I think that this social networking chatter is the new absurdity. It is absurd because it is at once effective and horrible, seductive and mind-numbing, professional and infantile.
Madam Mayo is scratching her head over that one. Yes. No. Not exactly-sort-of. What constitute "professional" and "infantile" in our culture are undergoing a seachange. Just for example, I had thought facebook was childish--- until I had a look at who's on it and what they're using it for. Herewith a few of our finest poets and writers whom you'll find on facebook: Grace Cavalieri, Chris Offutt, Naomi Ayala, Mark Doty, Martin Espada, Richard McCann, and Sandra Gulland.
Furthermore, says Maisel:
What is the state of absurdity today? It is clear to me that I am supposed to be cross-blogging and twittering all day long in order to increase my audience. If you do not know what cross-blogging and twittering mean, you are lucky. It is indeed the case that folks who spend all day doing things of this sort really do sell more of whatever it is they are selling than do people who don’t. I don’t doubt that and I don’t dispute that. But I would rather have a root canal than send out little messages all day about this and that.
But what Great White-Bearded Committee in the Sky says it has to be "all day"? Why not post only on Mondays? Or, once a month?
A couple of weeks ago, I got started with Twitter, a social-networking thingamajig I'd thought beyond absurd until I read Seth Godin on the subject. If you want to follow me on Twitter, or "get the tweets," as they say, I promise not to barage you with news of my weekend plans, what I am eating, the state of my digestion, or the view out my office window. I don't use any of these social networking things (blog, facebook, twitter) to share my life per se, rather, I share books and links, in the spirit of what-goes-around-comes-around. In the past two years, my own life and writing have been immeasurably enriched by the information I've gleaned from the Internet. The challenge is to learn how to discern and dispatch quickly and effectively. And it is no small challenge.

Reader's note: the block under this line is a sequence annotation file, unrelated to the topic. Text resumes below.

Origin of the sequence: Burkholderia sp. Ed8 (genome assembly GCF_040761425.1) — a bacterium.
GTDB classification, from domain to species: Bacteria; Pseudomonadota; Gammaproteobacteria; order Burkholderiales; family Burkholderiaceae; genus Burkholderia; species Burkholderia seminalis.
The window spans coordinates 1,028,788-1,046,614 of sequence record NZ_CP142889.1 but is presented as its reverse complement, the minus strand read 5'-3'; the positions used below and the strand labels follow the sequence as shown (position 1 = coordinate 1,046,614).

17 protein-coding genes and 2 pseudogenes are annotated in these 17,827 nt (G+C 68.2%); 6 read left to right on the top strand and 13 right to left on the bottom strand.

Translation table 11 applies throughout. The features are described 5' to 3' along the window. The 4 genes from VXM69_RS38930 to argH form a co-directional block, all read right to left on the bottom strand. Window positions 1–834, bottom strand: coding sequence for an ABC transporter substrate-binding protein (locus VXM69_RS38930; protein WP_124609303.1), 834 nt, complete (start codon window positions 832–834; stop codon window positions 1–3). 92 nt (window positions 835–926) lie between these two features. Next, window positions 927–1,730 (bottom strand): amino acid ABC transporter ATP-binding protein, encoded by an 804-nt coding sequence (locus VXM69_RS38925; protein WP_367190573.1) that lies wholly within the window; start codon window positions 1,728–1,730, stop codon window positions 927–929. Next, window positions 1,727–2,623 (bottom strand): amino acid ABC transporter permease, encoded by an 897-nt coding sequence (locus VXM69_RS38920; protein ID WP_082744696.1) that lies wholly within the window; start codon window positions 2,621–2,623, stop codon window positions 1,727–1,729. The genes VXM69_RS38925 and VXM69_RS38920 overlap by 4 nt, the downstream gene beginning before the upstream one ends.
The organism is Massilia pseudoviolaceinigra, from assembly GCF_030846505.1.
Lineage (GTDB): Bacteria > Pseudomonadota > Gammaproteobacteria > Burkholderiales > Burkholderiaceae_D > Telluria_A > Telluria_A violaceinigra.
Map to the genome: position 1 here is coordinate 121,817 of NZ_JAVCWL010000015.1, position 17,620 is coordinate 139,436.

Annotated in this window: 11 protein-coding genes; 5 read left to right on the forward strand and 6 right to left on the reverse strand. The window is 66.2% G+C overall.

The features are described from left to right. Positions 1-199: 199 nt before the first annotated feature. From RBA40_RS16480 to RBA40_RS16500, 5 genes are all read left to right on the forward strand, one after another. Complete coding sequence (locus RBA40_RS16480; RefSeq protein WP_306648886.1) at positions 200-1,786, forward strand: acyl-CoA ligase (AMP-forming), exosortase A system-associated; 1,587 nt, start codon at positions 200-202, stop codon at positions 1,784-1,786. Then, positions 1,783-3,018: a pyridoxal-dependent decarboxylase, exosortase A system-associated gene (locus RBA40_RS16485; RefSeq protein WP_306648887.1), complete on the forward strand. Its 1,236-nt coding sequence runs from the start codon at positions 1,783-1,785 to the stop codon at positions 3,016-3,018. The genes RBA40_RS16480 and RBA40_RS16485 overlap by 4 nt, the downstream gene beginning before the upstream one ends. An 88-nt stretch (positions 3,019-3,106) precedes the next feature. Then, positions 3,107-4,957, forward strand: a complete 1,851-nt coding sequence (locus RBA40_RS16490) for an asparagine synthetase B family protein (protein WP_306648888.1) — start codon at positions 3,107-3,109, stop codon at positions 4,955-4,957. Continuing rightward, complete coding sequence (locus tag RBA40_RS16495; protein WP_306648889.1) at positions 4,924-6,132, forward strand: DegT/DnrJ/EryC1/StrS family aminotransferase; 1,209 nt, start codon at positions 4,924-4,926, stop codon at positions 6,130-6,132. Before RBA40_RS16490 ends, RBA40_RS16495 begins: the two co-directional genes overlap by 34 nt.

Speaking of which, since I really don't have time for Twitter, I integrated it into the status bar of my facebook page-- two birds with one haiku, as it were.
Two quick links on the challenge:
-->To my blog post about Naomi S. Baron's book, Always On: Language in an Online and Mobile World
-->To poet, editor and web 2.0 diva Deborah Ager's blog post on Time Management for Poets
Maisel shares this link to a delightfully languid --- oh so antique--- interview with the King of the Absurd, (voici le wiki), Eugene Ionesco: